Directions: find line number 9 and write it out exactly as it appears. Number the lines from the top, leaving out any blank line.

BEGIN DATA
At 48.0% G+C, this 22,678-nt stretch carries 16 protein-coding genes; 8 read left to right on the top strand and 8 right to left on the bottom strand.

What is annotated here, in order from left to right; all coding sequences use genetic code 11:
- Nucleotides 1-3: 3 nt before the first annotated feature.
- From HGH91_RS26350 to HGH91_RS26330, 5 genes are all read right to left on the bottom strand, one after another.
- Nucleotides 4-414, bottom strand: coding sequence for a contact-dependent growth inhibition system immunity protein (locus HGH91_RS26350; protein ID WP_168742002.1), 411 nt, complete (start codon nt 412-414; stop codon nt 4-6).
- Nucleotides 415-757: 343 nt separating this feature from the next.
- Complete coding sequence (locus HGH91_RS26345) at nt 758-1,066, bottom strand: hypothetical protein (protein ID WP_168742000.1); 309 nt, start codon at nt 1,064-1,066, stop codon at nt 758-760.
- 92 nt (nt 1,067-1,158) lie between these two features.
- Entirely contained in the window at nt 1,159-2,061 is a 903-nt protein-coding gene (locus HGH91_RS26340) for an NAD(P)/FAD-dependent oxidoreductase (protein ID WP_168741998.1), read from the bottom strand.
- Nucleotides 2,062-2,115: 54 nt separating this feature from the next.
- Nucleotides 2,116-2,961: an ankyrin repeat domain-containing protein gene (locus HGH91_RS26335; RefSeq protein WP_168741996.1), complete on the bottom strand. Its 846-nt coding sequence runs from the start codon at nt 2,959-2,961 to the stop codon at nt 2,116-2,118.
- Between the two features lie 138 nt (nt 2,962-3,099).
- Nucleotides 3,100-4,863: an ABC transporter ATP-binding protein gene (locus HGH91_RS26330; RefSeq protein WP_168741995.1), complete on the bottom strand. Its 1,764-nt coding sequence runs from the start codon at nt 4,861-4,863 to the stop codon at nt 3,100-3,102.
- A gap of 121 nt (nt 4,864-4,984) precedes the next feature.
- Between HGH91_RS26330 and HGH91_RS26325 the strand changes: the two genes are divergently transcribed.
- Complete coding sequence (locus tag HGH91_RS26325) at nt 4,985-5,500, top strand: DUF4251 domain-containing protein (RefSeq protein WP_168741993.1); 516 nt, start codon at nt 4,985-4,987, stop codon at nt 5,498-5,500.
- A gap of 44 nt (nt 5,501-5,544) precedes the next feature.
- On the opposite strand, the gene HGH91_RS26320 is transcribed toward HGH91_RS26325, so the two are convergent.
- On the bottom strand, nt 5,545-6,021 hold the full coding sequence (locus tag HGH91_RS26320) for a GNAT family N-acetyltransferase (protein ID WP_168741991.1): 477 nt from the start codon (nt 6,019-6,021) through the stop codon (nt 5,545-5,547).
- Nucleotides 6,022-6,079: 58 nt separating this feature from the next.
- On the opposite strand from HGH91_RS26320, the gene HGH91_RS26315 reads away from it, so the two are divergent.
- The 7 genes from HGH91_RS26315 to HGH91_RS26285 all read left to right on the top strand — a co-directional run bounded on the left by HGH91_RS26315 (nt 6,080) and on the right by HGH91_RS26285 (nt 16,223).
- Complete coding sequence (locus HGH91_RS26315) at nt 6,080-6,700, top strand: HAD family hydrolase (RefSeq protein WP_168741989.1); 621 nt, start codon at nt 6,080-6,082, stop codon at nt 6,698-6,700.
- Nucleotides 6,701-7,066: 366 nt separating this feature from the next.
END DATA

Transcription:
- Entirely contained in the window at nt 1,159-2,061 is a 903-nt protein-coding gene (locus HGH91_RS26340) for an NAD(P)/FAD-dependent oxidoreductase (protein ID WP_168741998.1), read from the bottom strand.